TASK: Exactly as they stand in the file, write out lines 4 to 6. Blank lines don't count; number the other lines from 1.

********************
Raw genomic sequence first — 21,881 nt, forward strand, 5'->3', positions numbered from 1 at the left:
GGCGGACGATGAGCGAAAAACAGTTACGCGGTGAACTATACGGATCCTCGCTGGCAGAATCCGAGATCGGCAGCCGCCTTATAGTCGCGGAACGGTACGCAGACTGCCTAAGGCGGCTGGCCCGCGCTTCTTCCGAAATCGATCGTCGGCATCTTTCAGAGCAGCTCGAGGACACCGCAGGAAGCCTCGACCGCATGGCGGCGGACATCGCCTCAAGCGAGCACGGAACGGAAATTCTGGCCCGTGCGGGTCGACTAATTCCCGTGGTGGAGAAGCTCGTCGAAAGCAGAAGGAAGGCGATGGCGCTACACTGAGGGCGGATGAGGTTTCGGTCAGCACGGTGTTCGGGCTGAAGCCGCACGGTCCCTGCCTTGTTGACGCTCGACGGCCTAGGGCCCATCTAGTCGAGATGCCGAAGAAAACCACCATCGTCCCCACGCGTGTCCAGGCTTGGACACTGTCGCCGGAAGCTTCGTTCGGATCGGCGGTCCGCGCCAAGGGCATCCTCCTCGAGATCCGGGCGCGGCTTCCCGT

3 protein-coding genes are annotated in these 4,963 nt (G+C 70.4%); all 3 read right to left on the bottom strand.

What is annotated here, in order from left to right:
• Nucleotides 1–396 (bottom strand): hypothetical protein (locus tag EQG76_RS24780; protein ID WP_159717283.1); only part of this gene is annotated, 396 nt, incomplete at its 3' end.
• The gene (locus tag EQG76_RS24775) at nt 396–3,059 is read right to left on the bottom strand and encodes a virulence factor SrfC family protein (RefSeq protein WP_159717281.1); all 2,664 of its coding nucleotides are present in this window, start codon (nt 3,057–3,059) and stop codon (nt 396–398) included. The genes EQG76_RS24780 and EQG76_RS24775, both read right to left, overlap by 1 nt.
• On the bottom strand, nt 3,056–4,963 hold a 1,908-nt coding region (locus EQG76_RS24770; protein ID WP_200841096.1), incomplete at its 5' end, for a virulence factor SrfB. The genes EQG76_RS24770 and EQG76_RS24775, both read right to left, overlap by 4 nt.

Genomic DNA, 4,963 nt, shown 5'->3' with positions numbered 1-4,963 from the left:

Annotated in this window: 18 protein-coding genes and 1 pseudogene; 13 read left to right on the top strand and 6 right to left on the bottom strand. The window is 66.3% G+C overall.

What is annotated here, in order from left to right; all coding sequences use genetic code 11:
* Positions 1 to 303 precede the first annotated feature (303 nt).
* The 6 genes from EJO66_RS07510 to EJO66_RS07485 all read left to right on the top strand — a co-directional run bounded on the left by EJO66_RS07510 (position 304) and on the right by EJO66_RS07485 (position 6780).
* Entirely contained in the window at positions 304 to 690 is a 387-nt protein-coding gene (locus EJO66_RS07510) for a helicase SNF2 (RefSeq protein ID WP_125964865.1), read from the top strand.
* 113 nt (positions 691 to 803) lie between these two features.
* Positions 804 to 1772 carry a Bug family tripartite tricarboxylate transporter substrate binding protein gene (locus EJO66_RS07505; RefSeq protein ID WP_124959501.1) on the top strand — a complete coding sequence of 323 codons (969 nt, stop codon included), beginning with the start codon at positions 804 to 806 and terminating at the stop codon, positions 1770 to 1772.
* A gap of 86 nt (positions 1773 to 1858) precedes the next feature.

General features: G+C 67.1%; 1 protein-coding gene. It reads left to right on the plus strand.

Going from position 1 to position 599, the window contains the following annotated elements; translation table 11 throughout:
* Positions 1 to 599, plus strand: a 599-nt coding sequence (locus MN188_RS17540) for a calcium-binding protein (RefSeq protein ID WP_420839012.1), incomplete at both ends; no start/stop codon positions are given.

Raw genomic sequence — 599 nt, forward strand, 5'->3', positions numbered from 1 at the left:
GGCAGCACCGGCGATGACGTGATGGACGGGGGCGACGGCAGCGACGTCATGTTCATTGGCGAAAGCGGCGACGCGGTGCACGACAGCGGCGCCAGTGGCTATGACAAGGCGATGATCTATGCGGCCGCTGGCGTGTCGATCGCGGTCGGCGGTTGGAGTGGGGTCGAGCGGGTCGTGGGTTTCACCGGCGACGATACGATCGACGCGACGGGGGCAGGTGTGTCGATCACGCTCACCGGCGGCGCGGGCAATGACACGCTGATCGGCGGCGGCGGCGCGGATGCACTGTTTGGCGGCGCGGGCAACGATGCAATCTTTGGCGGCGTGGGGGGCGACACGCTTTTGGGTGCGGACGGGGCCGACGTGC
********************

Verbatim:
What is annotated here, in order from left to right:
• Nucleotides 1–396 (bottom strand): hypothetical protein (locus tag EQG76_RS24780; protein ID WP_159717283.1); only part of this gene is annotated, 396 nt, incomplete at its 3' end.
• The gene (locus tag EQG76_RS24775) at nt 396–3,059 is read right to left on the bottom strand and encodes a virulence factor SrfC family protein (RefSeq protein WP_159717281.1); all 2,664 of its coding nucleotides are present in this window, start codon (nt 3,057–3,059) and stop codon (nt 396–398) included. The genes EQG76_RS24780 and EQG76_RS24775, both read right to left, overlap by 1 nt.